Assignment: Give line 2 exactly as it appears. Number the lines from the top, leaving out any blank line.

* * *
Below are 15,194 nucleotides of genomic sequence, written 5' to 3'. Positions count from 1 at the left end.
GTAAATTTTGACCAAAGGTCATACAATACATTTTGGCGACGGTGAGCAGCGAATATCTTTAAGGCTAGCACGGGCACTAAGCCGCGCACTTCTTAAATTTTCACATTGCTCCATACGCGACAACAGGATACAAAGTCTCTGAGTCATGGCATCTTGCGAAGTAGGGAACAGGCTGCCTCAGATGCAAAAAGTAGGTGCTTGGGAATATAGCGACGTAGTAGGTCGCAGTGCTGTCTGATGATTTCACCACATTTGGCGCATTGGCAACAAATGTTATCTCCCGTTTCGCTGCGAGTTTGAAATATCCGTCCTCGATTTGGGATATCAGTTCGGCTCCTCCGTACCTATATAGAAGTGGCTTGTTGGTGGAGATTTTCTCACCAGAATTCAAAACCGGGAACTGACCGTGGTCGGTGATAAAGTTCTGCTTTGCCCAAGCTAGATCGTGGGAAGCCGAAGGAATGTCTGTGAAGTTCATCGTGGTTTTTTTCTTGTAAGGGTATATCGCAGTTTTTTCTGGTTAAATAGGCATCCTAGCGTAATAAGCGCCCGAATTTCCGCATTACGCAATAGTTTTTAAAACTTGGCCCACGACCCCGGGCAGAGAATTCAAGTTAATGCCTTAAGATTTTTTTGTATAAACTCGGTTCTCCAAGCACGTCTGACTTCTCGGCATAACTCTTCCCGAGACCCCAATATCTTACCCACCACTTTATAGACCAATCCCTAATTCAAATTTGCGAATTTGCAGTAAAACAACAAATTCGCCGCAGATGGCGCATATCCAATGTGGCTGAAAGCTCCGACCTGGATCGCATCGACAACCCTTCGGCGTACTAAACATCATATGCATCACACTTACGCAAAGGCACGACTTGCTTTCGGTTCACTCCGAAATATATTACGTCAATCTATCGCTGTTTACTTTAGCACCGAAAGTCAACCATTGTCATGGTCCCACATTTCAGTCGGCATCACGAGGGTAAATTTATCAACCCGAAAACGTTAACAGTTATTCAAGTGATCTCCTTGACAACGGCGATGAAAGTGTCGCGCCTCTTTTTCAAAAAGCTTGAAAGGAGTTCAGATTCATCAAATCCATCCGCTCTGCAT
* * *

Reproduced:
GTAAATTTTGACCAAAGGTCATACAATACATTTTGGCGACGGTGAGCAGCGAATATCTTTAAGGCTAGCACGGGCACTAAGCCGCGCACTTCTTAAATTTTCACATTGCTCCATACGCGACAACAGGATACAAAGTCTCTGAGTCATGGCATCTTGCGAAGTAGGGAACAGGCTGCCTCAGATGCAAAAAGTAGGTGCTTGGGAATATAGCGACGTAGTAGGTCGCAGTGCTGTCTGATGATTTCACCACATTTGGCGCATTGGCAACAAATGTTATCTCCCGTTTCGCTGCGAGTTTGAAATATCCGTCCTCGATTTGGGATATCAGTTCGGCTCCTCCGTACCTATATAGAAGTGGCTTGTTGGTGGAGATTTTCTCACCAGAATTCAAAACCGGGAACTGACCGTGGTCGGTGATAAAGTTCTGCTTTGCCCAAGCTAGATCGTGGGAAGCCGAAGGAATGTCTGTGAAGTTCATCGTGGTTTTTTTCTTGTAAGGGTATATCGCAGTTTTTTCTGGTTAAATAGGCATCCTAGCGTAATAAGCGCCCGAATTTCCGCATTACGCAATAGTTTTTAAAACTTGGCCCACGACCCCGGGCAGAGAATTCAAGTTAATGCCTTAAGATTTTTTTGTATAAACTCGGTTCTCCAAGCACGTCTGACTTCTCGGCATAACTCTTCCCGAGACCCCAATATCTTACCCACCACTTTATAGACCAATCCCTAATTCAAATTTGCGAATTTGCAGTAAAACAACAAATTCGCCGCAGATGGCGCATATCCAATGTGGCTGAAAGCTCCGACCTGGATCGCATCGACAACCCTTCGGCGTACTAAACATCATATGCATCACACTTACGCAAAGGCACGACTTGCTTTCGGTTCACTCCGAAATATATTACGTCAATCTATCGCTGTTTACTTTAGCACCGAAAGTCAACCATTGTCATGGTCCCACATTTCAGTCGGCATCACGAGGGTAAATTTATCAACCCGAAAACGTTAACAGTTATTCAAGTGATCTCCTTGACAACGGCGATGAAAGTGTCGCGCCTCTTTTTCAAAAAGCTTGAAAGGAGTTCAGATTCATCAAATCCATCCGCTCTGCAT